Books of the week: From Khan Mahboob Tarzi's The Break of Dawn to Girish Karnad's memoir, our picks

Our weekly roundup of books that should be on your radar.

Aarushi Agrawal May 10, 2021 10:01:55 IST
Books of the week: From Khan Mahboob Tarzi's The Break of Dawn to Girish Karnad's memoir, our picks

We love stories, and even in the age of Netflix-and-chill, there's nothing like a good book that promises a couple of hours of absorption — whether curled up in bed, in your favourite coffeehouse, or that long (and tiresome) commute to work. Every week, we'll have a succinct pick of books, across diverse genres, that have been newly made available for your reading pleasure. Get them wherever you get your books — the friendly neighbourhood bookseller, e-retail website, chain store — and in whatever form you prefer. Happy reading!

For more of our weekly book recommendations, click here.



The Break of Dawn
By Khan Mahboob Tarzi; translated by Ali Khan Mahmudabad
Penguin Random House India | Rs 399 | 240 pages

Teacher Ali Khan Mahmudabad translates author Khan Mahboob Tarzi’s novel from Urdu. It's set during the time after the revolt of 1857, where some have joined forces to defeat the British while others have chosen to support them. Amidst this is Riyaz Khan, a young soldier who saves a group of Britishers from fellow ‘mutineers’ and leads them to safety in Lucknow. In that group is Alice who falls in love with Riyaz and eventually becomes an informer for the rebels.

Read more about the book here. Read an excerpt from the book here.

By Vishram Bedekar; translated from the Marathi by Jerry Pinto
Speaking Tiger Books | Rs 350 | 216 pages

Author Jerry Pinto translates eminent Marathi writer Vishram Bedekar’s novel, first published in 1939, into English. It follows Herta, who like thousands of other Jews is escaping from Hitler’s Germany to Shanghai. Chakradhar Vidhwans is returning to Mumbai after a stay in England. A chance encounter on a ship leads the two to find and fall in love with each other.

Read more about the book here.

Rukmini: Krishna’s Wife
By Saiswaroopa Iyer
Rupa Publications | Rs 295 | 256 pages

Writer Saiswaroopa Iyer tells the story of Rukmini, often overshadowed by her husband Krishna. Even as her family decided to use her as a pawn, she chose not to bow down to patriarchy. The book details her as a strong bride who made bold choices, not just when eloping, but throughout her life, talking about her as a princess, lover, and goddess.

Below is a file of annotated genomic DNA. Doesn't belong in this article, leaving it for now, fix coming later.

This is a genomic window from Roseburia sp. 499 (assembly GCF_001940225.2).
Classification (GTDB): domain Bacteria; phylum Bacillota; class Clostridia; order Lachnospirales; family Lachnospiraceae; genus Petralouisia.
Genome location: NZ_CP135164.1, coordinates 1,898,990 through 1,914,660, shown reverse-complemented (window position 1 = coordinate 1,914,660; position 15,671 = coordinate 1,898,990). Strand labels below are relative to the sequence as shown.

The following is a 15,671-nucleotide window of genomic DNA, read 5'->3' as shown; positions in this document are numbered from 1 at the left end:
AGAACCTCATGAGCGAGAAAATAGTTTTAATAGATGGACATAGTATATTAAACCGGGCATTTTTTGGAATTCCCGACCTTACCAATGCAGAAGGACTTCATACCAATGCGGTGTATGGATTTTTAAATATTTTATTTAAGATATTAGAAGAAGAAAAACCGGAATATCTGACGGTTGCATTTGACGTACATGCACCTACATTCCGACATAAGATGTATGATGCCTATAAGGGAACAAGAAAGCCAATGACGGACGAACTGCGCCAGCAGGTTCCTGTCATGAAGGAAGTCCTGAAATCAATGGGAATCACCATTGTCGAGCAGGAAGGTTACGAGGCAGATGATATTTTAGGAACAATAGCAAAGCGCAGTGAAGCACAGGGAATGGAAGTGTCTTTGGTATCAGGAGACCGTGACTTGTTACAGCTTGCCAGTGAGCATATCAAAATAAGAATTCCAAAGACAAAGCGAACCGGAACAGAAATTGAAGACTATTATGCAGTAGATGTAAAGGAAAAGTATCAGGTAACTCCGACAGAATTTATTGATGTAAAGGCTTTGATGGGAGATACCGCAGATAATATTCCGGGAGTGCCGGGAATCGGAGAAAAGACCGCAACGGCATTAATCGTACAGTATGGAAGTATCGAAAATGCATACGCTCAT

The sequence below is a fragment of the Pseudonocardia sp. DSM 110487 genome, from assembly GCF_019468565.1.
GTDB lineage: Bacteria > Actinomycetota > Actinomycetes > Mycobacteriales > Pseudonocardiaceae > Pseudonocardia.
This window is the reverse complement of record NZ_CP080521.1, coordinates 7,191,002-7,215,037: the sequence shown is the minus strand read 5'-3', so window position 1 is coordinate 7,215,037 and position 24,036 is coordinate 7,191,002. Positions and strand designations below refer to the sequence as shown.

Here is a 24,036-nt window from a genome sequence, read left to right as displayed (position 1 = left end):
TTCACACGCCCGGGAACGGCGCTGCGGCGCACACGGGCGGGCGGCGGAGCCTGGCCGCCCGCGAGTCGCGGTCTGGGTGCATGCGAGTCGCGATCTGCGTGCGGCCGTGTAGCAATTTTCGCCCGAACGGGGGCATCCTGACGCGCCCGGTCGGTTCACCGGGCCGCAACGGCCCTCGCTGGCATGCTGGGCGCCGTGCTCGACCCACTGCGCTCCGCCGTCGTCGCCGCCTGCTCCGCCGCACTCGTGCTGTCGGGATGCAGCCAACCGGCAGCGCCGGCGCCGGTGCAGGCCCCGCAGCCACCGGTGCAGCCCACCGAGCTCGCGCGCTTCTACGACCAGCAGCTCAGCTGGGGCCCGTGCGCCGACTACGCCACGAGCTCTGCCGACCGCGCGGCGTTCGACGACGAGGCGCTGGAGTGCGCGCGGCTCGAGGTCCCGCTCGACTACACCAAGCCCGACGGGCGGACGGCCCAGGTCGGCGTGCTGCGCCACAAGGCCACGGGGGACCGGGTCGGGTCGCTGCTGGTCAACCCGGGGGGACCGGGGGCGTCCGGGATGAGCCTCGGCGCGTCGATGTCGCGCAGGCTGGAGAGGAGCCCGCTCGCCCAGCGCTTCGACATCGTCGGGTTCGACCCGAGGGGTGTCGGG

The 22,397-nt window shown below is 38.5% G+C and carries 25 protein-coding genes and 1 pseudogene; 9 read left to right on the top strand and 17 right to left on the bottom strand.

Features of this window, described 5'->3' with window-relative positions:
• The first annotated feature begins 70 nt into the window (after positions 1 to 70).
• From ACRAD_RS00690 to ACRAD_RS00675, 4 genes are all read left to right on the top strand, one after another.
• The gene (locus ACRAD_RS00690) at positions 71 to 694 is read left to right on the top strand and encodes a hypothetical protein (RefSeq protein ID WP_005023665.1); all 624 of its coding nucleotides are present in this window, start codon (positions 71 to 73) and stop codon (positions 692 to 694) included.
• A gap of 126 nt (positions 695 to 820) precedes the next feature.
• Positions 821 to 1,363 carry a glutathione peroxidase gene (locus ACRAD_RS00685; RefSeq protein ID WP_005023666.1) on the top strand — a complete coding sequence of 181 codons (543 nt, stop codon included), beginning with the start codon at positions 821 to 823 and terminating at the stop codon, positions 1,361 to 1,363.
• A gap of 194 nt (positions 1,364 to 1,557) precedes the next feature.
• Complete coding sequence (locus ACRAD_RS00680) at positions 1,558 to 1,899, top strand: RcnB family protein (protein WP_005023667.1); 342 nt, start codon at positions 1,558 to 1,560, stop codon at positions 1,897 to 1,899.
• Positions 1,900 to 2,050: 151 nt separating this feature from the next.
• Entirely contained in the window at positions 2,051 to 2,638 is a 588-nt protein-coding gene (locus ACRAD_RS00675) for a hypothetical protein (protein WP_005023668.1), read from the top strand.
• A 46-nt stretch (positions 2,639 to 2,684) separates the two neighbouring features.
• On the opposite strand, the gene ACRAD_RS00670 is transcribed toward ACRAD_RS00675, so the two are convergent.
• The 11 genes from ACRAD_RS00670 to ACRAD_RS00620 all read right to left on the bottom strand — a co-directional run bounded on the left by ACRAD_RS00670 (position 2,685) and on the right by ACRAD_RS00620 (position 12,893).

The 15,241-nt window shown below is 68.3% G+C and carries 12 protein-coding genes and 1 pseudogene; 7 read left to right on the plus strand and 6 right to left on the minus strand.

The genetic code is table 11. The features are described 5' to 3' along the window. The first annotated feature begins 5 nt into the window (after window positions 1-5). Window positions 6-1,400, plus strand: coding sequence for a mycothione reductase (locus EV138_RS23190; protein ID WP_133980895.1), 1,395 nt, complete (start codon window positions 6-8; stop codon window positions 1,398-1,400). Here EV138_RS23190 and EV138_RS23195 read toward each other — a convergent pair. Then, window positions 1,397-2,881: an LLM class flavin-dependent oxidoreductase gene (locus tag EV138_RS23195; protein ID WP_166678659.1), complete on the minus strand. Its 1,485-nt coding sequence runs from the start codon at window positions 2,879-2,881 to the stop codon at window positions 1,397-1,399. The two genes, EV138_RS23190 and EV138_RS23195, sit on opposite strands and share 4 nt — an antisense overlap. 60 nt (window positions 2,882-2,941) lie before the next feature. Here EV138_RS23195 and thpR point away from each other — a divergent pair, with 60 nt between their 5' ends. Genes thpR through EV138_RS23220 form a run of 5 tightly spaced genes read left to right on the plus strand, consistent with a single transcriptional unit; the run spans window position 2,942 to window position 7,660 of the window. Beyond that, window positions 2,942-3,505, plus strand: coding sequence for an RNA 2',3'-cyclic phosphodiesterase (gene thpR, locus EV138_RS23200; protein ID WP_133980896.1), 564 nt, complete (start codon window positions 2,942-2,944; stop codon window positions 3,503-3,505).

Read more about the book here.


This Life At Play: Memoirs
By Girish Karnad; translated by Srinath Perur
HarperCollins India | Rs 799 | 320 pages

Translated partly by Girish Karnad and partly by Srinath Perur is cultural giant Karnad’s memoir, covering the first half of his life. It details the time from his childhood in Sirsi to early encounters with local theatre and from his education in Dharwad, Bombay, and Oxford to his career in publishing, the film industry, and as a writer.

Read more about the book here.

Amader Shantiniketan
By Shivani; translated by Ira Pande
Penguin Random House India | Rs 499 | 184 pages

Acclaimed Hindi author Gaura Pant Shivani's (1923-2003) memoir is translated into English by her daughter Ira Pande. It was written nearly 50 years ago and details the days when Shivani was studying at Shantiniketan, the school set up by Rabindranath Tagore. It discusses life in the Ashram and the vivacity of its residents, many of whom went on to become icons in their respective fields.

Read more about the book here. Read an excerpt from the book here.


Marriage: 100 Stories Around India’s Favourite Ritual
By Devdutt Pattanaik
Rupa Publications | Rs 295 | 232 pages

Author Devdutt Pattanaik brings together stories from Vedic, Puranic, Tamil, and Sanskrit literature, from classical, folk, and tribal lore, oral and textual traditions, across 3,000 years of history, and from across the country geographically, to show the diversity and fluidity of Indian customs and beliefs around marriage.

Read more about the book here.

The Book of Indian Ghosts
By Riksundar Banerjee
Aleph Book Company | Rs 599 | 278 pages

Writer Riksundar Banerjee’s book details different ghosts spread across Indian communities and tribes. Some live near water and others sneak up on passers-by. Some seduce lost men and some protect you from evil. The book discusses different types like chudails, mechho bhoots, muni pei, and more. It answers the question “how are we to understand these restless spirits who have permeated our memories, psyches, imaginations, and literatures?”

Read more about the book here.

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